Federally regulated railway occurrences.

Table 5b. Non-main-track collisions (assigned factors) 2005-2014
  2005 2006 2007 2008 2009 2010 2011 2012 2013 2014
Total number of assigned factors 118 129 122 99 107 111 105 114 112 124
Environmental 4 1 4 1 4 1 2 4 1 1
Equipment 1 1 4 1 2 1 3 4 5 5
Track 10 2 2 4 6 5 1 3 6 8
Actions 83 109 92 73 83 96 92 100 94 109
Failure to protect 52 64 61 49 55 64 64 63 54 67
Failure to secure 16 26 18 7 12 10 10 16 12 9
Failure to use equipment properly 4 6 5 10 11 9 9 10 14 18
Improper placement/position for task 1 1 0 0 0 2 0 0 2 0
Inadequate/Inappropriate communications 2 2 3 0 1 3 4 2 3 2
Inadequate/Inappropriate maintenance of equipment 0 1 0 0 0 0 0 0 0 0
Operating at improper speed 6 8 5 7 4 7 5 8 8 13
Vandalism 0 1 0 0 0 0 0 0 0 0
Other actions 2 0 0 0 0 1 0 1 1 0
Other assigned factors 20 16 20 20 12 8 7 3 6 1
Collisions by number of assigned factors 98 110 105 92 95 94 89 101 93 112
One factor assigned 78 92 92 87 83 77 73 88 72 100
More than one factor assigned 19 17 13 4 12 17 16 13 20 10
No factor assigned 1 1 0 1 0 0 0 0 1 2

Data extracted February 13, 2015.

Federally regulated railway occurrences.

TSB does not investigate all occurrences; therefore, assigned factors may not represent TSB findings. Occurrences are normally only reported to TSB with one assigned factor. The TSB may assign additional factors.

Some factors are assigned by highest category (e.g. Actions), therefore the breakdowns may not sum up to the category total.

Table 6a. Non-main-track derailments (province, number of derailed cars) 2005-2014
  2005 2006 2007 2008 2009 2010 2011 2012 2013 2014
Non-main-track derailments by province 758 703 641 589 509 554 503 522 539 645
Newfoundland & Labrador 1 1 0 0 2 0 0 1 1 0
Nova Scotia 13 14 6 3 5 4 3 4 2 4
New Brunswick 16 24 11 17 8 10 14 8 6 12
Quebec 133 117 70 71 52 60 64 75 55 60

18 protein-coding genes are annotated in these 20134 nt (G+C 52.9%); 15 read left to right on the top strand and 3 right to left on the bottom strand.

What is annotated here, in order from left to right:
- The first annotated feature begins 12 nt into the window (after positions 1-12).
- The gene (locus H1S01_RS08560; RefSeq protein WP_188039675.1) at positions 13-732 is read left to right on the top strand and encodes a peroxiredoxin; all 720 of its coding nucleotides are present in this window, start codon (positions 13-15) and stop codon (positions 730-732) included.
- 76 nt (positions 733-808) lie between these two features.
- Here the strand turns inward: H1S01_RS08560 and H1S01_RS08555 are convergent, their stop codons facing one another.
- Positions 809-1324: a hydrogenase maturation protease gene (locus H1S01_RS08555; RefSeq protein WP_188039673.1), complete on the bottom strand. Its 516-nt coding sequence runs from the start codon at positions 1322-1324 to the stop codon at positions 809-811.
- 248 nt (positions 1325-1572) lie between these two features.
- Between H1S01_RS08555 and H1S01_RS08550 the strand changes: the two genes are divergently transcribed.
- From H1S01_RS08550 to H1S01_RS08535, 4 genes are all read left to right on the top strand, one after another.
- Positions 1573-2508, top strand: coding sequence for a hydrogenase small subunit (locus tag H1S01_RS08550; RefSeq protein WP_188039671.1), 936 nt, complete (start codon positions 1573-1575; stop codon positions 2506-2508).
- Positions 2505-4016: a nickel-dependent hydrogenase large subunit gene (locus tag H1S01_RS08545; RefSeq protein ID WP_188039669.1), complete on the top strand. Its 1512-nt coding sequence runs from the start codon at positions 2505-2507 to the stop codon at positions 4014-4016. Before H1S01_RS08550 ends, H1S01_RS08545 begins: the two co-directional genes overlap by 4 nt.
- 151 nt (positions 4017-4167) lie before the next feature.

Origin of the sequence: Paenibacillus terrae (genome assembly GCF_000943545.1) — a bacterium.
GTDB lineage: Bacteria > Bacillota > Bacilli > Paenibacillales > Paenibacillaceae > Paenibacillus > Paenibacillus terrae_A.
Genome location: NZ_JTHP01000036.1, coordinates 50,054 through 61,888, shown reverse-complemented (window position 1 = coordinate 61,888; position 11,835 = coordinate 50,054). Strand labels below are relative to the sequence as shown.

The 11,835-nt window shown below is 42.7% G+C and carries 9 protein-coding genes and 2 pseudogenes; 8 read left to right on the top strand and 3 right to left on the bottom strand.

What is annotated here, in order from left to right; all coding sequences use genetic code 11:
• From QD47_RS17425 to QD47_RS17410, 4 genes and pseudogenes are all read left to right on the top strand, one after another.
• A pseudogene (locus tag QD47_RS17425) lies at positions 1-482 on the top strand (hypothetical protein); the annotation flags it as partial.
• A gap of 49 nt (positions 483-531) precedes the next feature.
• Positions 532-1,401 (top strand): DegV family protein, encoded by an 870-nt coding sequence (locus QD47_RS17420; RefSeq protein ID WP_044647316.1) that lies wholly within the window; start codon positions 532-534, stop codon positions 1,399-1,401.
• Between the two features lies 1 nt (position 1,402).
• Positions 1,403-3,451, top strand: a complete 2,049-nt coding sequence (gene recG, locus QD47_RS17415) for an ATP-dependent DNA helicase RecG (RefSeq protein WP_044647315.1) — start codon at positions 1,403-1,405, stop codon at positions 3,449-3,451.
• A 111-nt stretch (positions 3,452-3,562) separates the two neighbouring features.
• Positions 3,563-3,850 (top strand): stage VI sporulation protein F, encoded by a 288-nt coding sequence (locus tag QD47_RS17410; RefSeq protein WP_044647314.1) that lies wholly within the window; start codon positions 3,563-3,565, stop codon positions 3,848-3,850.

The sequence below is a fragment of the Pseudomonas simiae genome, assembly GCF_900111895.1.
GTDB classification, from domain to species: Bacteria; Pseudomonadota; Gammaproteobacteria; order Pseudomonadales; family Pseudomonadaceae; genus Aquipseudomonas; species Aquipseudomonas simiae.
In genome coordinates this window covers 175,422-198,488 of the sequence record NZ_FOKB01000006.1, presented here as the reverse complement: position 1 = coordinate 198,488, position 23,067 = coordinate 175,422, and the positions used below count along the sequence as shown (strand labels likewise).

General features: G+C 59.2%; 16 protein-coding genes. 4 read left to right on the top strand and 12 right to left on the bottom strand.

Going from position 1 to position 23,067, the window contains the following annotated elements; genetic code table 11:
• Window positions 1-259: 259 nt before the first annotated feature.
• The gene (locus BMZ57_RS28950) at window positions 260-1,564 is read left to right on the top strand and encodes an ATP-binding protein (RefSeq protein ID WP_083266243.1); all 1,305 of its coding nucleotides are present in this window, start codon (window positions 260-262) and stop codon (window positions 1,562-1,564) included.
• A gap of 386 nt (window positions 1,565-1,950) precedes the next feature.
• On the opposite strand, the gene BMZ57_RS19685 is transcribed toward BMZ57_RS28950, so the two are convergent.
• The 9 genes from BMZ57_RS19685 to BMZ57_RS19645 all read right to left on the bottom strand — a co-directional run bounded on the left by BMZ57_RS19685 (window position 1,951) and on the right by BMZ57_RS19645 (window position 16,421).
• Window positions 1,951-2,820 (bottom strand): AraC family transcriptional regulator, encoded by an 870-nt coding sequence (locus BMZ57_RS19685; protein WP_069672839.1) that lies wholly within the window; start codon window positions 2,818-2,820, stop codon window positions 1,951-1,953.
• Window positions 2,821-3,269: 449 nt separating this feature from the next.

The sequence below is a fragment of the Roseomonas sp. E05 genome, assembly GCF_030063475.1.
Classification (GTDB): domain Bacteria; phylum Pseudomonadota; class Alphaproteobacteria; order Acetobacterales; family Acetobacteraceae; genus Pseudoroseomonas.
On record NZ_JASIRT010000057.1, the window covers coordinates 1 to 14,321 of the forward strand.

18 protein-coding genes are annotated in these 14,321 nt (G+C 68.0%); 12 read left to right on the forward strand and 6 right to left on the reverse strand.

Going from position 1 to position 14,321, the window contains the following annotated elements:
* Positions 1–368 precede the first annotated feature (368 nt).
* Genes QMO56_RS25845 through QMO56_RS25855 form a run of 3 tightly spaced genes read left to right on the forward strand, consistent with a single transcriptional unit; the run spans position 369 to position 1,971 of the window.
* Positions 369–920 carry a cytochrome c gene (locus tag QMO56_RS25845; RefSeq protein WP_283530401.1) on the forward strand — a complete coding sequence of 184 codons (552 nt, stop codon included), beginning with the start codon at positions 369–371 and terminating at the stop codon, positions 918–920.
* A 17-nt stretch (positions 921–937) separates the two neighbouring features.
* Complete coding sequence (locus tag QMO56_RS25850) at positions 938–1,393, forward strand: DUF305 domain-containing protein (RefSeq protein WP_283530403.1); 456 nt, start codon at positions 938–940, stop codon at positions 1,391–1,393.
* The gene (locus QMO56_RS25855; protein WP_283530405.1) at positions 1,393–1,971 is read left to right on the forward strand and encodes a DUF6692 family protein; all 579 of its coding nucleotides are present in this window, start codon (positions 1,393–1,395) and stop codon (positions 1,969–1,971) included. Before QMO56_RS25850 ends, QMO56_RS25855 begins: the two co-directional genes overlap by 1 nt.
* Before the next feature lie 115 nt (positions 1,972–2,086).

Ontario 233 201 165 141 110 116 108 95 93 118
Manitoba 57 52 47 65 75 68 56 60 58 83
Saskatchewan 69 48 71 51 44 62 79 68 87 84
Alberta 126 143 149 117 130 151 103 144 145 177
British Columbia 109 103 121 124 81 83 74 67 91 105
Northwest Territories/Yukon 1 0 1 0 2 0 2 0 1 2
Derailments by number of derailed cars 758 703 641 589 509 554 503 522 539 645
1 car 419 396 340 308 290 306 278 293 324 412
2 cars 168 171 127 138 105 138 109 123 101 108
3 cars 60 44 79 56 40 50 46 39 48 50
4 cars 34 40 39 24 32 16 29 22 26 23
5 to 10 cars 69 44 53 54 41 41 36 40 37 46
11 cars or more 8 8 3 9 1 3 5 5 3 6

Data extracted February 13, 2015.

Federally regulated railway occurrences.

New TSB regulations came into effect on July 1, 2014. Under the new reporting requirements all derailments are reportable.

Table 6b. Non-main-track derailments (assigned factors) 2005-2014
  2005 2006 2007 2008 2009 2010 2011 2012 2013 2014
Total number of assigned factors 796 741 671 622 546 617 558 555 607 679
Environmental 33 18 40 47 24 27 54 27 74 89
Equipment 74 52 54 41 50 52 56 50 39 48
Axle 1 1 3 1 0 0 0 1 0 0
Brakes 21 13 9 12 18 13 14 6 7 10
Draft system 12 8 11 9 15 16 11 10 5 10
Superstrucure 11 9 10 7 5 4 11 8 7 9
Truck 13 11 7 4 4 9 6 16 14 11
Wheel 15 10 10 5 8 9 13 8 6 8
Track 292 282 243 238 209 223 165 205 201 218
Appurtenances 3 2 1 1 1 0 0 4 1 2